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The Community of Color proved successful

BY DANIEL VALENTIN | JANUARY 23, 2015 5:00 AM

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Lured by music and the smell of food, students flocked to the Currier Hall Van Oel Multipurpose Room on Wednesday to take part in a twice-annual social event hosted by the Center for Diversity and Enrichment.

Faculty members and students sat down together and got to know each other by chatting over dinner to form a stronger sense of community among minority students.

Center interim Director Fred Mims said Community of Color is a great way for individuals to come together because it gives them a chance to meet one another.

“Oftentimes when you more or less sit down to a meal and socialize, you become very comfortable with people,” he said. “And that’s what this [event] does.”

Mims said it is important for the center to find ways to connect students coming into college because these students are not familiar with many people on campus when they first arrive. 

“In athletics, for example, they come in as a team,” he said. “As a general student, you don’t have that mechanism other than the residence hall or some other kind of committee or group that you join.”

Georgina Dodge, the UI associate vice president for the Chief Diversity Office, said Community of Color shows how it is important for different students to be able to come together as a group.

“Breaking bread together is so symbolic,” she said. “We all need to nourish ourselves, and to me, it’s the perfect metaphor … we also need to nourish our sense of community.”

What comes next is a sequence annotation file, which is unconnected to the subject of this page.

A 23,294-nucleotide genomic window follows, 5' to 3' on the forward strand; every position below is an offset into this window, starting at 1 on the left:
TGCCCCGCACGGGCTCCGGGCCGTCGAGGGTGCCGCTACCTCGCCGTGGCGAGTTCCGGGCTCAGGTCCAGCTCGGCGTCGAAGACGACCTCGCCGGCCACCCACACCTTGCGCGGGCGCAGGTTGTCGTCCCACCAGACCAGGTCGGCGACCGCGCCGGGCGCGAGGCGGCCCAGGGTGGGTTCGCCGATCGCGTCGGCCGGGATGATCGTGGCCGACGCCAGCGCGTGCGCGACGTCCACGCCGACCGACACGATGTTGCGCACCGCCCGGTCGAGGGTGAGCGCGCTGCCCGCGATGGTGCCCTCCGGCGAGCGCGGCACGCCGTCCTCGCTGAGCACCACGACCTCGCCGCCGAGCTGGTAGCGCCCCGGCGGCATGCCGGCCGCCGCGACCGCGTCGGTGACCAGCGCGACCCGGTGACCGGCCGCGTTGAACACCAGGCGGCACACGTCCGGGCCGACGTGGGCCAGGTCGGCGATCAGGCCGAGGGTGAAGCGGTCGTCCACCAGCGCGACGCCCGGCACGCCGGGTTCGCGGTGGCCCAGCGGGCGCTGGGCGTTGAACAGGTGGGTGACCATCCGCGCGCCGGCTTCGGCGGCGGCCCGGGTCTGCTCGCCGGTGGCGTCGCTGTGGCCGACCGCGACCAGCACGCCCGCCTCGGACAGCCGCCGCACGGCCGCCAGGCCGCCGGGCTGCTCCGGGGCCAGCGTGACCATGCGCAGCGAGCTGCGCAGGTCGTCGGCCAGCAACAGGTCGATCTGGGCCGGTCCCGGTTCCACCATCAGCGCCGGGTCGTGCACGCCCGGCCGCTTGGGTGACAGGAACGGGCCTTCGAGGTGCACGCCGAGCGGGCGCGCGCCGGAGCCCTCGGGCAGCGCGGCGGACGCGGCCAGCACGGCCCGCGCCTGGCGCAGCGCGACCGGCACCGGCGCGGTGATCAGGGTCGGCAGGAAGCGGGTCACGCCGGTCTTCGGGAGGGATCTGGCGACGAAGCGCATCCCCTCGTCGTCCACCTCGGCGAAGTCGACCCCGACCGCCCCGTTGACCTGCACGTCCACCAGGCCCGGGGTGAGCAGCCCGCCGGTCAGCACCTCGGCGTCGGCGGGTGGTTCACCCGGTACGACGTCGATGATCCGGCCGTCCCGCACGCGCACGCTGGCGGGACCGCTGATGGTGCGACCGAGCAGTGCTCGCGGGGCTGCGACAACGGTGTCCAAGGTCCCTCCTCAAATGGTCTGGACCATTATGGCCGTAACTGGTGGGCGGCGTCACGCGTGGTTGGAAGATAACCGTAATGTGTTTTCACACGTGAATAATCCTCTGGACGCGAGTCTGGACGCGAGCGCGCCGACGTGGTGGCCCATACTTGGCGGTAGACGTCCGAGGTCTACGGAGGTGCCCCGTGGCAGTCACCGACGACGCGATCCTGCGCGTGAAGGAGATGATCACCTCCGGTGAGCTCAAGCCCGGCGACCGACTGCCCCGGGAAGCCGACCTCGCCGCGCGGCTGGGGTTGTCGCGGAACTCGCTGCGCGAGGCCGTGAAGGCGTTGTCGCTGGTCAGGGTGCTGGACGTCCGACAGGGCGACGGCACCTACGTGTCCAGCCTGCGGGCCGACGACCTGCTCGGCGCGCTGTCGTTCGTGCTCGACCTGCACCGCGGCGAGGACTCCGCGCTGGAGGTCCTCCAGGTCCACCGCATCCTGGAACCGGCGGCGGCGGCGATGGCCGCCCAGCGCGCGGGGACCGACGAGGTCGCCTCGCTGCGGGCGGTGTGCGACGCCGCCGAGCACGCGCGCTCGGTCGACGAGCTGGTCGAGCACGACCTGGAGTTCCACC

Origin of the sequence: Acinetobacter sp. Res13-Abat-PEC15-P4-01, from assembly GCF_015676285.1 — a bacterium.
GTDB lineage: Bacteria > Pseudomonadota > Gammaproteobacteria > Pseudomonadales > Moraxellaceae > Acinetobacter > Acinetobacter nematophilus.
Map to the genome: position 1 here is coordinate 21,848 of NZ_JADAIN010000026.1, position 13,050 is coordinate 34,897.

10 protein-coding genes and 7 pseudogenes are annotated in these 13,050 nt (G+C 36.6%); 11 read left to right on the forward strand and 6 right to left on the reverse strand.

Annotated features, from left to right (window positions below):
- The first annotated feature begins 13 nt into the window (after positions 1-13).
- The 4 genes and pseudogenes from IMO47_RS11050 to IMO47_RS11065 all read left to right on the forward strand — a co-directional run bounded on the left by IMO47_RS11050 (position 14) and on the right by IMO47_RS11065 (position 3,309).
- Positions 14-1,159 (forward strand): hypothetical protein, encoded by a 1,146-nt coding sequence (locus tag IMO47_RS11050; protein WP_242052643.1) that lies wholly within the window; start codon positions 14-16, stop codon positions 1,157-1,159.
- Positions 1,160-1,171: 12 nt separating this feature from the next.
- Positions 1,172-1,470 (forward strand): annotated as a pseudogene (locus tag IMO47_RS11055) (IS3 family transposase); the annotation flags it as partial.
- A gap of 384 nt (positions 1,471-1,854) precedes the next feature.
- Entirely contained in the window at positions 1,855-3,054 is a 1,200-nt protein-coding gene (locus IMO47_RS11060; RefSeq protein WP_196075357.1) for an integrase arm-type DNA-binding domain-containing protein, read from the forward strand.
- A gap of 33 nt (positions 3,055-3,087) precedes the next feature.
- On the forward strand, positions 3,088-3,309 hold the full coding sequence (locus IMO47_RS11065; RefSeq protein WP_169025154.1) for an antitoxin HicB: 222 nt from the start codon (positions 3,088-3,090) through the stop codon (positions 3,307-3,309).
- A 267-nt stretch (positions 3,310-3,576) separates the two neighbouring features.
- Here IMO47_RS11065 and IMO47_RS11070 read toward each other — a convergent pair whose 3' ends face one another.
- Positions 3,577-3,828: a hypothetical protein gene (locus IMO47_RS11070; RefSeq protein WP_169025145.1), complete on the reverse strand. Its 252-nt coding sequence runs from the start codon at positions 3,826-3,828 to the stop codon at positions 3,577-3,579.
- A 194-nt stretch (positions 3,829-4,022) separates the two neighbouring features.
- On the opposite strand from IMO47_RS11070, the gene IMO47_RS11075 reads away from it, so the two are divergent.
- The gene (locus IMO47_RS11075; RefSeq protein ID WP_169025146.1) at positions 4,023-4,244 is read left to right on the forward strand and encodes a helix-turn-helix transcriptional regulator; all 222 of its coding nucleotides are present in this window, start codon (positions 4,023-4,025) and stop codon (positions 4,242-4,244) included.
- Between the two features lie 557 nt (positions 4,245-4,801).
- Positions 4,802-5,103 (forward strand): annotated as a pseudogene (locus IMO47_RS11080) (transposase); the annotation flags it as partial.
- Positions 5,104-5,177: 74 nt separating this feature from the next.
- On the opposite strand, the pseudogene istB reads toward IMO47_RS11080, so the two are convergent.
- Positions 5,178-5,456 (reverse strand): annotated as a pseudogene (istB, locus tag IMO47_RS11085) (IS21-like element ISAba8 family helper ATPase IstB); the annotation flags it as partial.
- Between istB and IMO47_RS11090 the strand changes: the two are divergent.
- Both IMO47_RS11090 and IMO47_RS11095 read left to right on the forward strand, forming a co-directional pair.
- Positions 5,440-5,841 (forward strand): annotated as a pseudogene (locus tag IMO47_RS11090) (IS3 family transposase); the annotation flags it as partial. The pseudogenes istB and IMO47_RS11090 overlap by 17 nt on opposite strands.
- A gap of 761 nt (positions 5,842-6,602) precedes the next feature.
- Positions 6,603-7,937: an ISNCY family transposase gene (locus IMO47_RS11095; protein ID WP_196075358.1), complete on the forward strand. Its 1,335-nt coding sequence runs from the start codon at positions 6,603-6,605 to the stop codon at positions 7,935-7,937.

Dodge said forming a community opens the doors to communications, which serves as a simple solution to many problems in the world.

“Personally, I think communication cures all evils,” she said. “If we could communicate, why would we need to have war?”

UI senior Melody Mata, who attended the event, said Community of Color lets people meet new people, which allows them to seek help from many different sources.

“In case you need help in a subject and you know other people that are majoring in math, you can get help from those people majoring in math,” she said.

Mata said when students get connected in the way they do in the Diversity Center, they have references they can come back to when they graduate.

“It’s always good to go back to the people you know that you met through this kind of stuff,” she said.

Michelle Lopez said it would have been nice if more people came to Community of Color because the University of Iowa is such a large school. There were a few dozen people in attendance.

“I just feel like this is a really, really big school, and then this is a really small setting,” she said.

Lopez said Community of Color is important because it introduces opportunities to begin networking with students and faculty.

“Knowing more people definitely makes the college experience better,” she said.


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